Creative Brief Writing - The Problem Statement - YouTube
Crisis Communication Resource Guide: Coronavirus Disease 2019 (COVID-19)
Built by and for foundations & nonprofit organizations supporting communities at local, regional, national and global scale.
Mike Morrison on Twitter: “Let’s make sharing new research on Twitter more fun! Want an easier way get updated on all the new science in your field? Sick of just clicking links to abstracts? Watch this cartoon to learn how to create a quick #TwitterPoster
How to create Twitter Posters
Reasoned Writing / A Framework For Scientific Papers
Satire and humor resources
Almost everything you need to know about writing, reading, submitting, and understanding satire and humor.
The 'Just Stay Home' Message Will Backfire - The Atlantic
all or nothing messaging may be harmful
Twitter for Scientists
Spoon & Tamago on Twitter: “NHK conducted an experiment to see how germs spread at a cruise buffet. They applied fluorescent paint to the hands of 1 person and then had a group of 10 people dine. In 30 min the paint had transferred to every individual and
Playbook for Pandemic Response
Calling all creatives: Join our global art campaign on hope — Fine Acts
Our new campaign – called Spring of Hope – shares one powerful and uplifting illustration per day, every day, until the end of May –– https://fineacts.co/hope. All works, commissioned specifically for the campaign, are published under a Creative Commons License and are free to print, share and adapt non-commercially – for anyone who needs a dose of hope in these trying times.
Are We There Yet? A Communications Evaluation Guide
את הפסח הזה כולנו עושים בבית! - YouTube
How to Be Clear During COVID-19 | The Compass for SBC
When Debunking Scientific Myths Fails (and When It Does Not): The Backfire Effect in the Context of Journalistic Coverage and Immediate Judgments as Prevention Strategy
Tips for reporting on Covid-19 and slowing the spread of misinformation
What is your favorite road sign? - Quora
In Wales road signs are written in both English and Welsh. However the Welsh text actually reads “I am not in the office at the moment. Send any work to be translated”
Chapter 32. Providing Encouragement and Education | Section 5. Reframing the Issue | Main Section | Community Tool Box
Elspeth Kirkman on Twitter: “Hypothesis one: the idea of being identified as someone who doesn’t wash their hands is mortifying. We can use that for good. #COVID19 (Placement: outside door of individual toilet and sink cubicle) https://t.co/TlAmssLvwt“ /
3 Infographic Tips for Nonprofits – Nonprofit Tech for Good
Strategic Communications for Social Change Handbook & Workbook – Well Made Strategy
download with email
Designing content for people dealing with a death - DWP Digital
designing for emotional states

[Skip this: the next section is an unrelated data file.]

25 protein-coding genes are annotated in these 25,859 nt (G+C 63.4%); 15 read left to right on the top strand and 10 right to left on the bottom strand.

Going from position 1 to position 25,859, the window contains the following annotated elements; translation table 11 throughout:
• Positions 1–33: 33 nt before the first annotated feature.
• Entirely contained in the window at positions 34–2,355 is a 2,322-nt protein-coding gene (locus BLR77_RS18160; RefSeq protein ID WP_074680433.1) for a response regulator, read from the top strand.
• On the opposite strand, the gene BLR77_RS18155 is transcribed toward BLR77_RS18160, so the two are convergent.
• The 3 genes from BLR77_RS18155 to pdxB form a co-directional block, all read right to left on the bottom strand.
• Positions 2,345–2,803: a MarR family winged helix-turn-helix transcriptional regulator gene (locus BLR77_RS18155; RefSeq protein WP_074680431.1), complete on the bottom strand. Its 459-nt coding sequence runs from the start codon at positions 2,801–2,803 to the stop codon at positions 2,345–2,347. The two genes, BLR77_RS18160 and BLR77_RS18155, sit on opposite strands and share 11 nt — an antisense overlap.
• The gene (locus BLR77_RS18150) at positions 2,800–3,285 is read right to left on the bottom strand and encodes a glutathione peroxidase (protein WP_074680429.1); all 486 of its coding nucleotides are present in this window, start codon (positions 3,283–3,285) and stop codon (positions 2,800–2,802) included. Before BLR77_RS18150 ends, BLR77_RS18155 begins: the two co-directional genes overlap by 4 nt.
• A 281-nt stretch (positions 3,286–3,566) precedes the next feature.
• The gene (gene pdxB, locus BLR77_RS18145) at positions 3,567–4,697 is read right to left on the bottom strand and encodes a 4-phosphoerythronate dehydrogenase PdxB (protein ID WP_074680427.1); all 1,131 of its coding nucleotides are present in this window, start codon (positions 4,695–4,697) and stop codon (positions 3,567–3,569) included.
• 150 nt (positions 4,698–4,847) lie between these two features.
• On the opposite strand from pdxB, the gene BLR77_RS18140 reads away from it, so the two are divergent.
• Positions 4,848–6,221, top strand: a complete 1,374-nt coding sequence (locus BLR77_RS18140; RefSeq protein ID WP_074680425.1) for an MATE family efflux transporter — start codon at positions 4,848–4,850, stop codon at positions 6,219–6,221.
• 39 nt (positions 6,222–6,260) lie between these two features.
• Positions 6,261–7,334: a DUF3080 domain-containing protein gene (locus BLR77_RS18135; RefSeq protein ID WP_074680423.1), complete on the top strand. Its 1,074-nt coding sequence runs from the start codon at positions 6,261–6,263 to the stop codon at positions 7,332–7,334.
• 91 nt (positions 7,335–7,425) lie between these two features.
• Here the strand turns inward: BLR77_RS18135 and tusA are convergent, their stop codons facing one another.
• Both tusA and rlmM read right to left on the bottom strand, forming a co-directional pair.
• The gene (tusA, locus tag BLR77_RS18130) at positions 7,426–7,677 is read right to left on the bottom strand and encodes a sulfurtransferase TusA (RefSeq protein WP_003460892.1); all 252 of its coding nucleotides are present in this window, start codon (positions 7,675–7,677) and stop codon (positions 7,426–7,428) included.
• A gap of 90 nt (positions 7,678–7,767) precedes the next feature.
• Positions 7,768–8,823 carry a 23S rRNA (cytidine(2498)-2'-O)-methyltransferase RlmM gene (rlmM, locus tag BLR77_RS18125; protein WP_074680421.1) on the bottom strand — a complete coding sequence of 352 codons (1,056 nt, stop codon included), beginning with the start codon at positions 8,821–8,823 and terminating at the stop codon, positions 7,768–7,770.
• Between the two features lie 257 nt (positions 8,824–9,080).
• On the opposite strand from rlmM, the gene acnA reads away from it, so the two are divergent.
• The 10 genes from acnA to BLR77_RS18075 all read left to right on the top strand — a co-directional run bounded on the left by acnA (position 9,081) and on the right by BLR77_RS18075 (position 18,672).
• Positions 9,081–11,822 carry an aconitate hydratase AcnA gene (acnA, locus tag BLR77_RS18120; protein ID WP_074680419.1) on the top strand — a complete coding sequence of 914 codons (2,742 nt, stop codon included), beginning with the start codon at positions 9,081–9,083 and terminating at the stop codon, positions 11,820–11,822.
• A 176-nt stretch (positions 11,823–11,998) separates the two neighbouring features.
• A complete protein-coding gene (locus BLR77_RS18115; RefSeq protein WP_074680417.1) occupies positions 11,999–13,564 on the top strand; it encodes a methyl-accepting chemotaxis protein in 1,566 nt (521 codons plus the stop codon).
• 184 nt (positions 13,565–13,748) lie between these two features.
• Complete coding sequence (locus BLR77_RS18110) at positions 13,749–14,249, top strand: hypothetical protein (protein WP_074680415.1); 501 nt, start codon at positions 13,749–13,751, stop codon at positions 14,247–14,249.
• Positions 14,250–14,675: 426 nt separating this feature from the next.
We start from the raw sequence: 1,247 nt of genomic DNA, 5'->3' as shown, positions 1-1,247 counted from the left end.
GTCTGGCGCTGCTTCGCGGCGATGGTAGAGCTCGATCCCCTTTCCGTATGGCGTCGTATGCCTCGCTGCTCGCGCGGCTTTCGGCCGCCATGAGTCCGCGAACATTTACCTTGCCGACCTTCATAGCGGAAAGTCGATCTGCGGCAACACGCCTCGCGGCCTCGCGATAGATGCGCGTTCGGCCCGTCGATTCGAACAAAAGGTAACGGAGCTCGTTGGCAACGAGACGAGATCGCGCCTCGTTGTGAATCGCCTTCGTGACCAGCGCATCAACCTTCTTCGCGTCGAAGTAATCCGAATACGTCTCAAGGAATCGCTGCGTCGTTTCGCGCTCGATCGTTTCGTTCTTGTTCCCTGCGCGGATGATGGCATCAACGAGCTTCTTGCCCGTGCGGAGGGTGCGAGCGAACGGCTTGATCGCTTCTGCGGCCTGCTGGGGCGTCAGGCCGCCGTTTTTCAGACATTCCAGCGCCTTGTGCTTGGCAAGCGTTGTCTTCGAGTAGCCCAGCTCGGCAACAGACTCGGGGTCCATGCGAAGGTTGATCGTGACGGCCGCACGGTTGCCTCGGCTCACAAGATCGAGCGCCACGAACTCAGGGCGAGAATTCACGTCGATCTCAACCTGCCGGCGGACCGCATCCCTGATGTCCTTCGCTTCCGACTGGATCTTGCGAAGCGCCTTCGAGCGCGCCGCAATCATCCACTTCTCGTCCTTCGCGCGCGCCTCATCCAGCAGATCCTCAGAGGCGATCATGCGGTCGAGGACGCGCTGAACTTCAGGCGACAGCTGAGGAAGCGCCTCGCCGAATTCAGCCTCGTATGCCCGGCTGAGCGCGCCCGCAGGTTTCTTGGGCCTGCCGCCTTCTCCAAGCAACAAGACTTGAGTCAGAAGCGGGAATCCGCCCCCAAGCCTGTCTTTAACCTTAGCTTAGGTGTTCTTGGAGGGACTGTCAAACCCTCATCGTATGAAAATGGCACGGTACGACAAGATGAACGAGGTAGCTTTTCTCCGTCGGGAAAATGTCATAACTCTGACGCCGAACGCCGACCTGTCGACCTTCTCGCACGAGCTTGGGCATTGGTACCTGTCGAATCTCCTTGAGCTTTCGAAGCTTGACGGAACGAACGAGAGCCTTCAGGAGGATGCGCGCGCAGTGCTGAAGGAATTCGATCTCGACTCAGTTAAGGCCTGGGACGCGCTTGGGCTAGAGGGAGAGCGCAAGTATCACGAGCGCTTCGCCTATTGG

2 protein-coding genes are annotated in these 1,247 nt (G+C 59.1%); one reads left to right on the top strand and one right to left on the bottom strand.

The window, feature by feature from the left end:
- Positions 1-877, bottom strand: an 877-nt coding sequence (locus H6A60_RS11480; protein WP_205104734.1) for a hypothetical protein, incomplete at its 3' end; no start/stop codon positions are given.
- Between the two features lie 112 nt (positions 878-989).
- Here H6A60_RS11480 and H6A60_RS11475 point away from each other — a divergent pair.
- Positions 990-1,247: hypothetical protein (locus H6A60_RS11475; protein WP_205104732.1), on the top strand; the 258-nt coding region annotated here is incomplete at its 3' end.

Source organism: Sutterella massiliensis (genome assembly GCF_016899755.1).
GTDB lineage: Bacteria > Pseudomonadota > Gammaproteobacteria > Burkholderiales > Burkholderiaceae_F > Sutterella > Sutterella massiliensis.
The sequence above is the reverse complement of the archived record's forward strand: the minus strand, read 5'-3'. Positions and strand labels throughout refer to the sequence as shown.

Past Time to Tell the Public: “It Will Probably Go Pandemic, and We Should All Prepare Now” - Virology Down Under
Human-centred design in global health: A scoping review of applications and contexts
The use of jargon kills people’s interest in science, politics
Behavioural and social sciences to enhance the efficacy of health promotion interventions: redesigning the role of professionals and people
applying behavioral science to health promotion
Coronavirus and the Zombie Apocalypse: 4 Risk Communication Strategies - YouTube
Crisis Text Line report reveals words that signal suicide
To veg or not to veg? The impact of framing on vegetarian food choice - ScienceDirect
We tested how reframing the name of the vegetarian food category shapes food choices. • Environmental, social, and neutral (vs. vegetarian) frames boosted vegetarian choice. • No consistent differences emerged among the three non-vegetarian frames. • We investigated the underlying psychological mechanisms behind the main effects.
Debunking: A Meta-Analysis of the Psychological Efficacy of Messages Countering Misinformation - Man-pui Sally Chan, Christopher R. Jones, Kathleen Hall Jamieson, Dolores Albarracín, 2017
This meta-analysis began with a review of relevant literature on the perseverance of attitudes and beliefs and then assessed the impact of moderators on the misinformation, debunking, and misinformation-persistence effects. Compared with results from single experiments, meta-analysis is a useful catalogue of experimental paradigms, dependent variables, moderators, and other methods factors used in studies in related domains. In light of our findings, we offer three recommendations: (a) reduce arguments that support misinformation, (b) engage audiences in scrutiny and counterarguing of misinformation, and (c) introduce new information as part of the debunking message.
Misinformation on the coronavirus might be the most contagious thing about it | Adam Kucharski | Opinion | The Guardian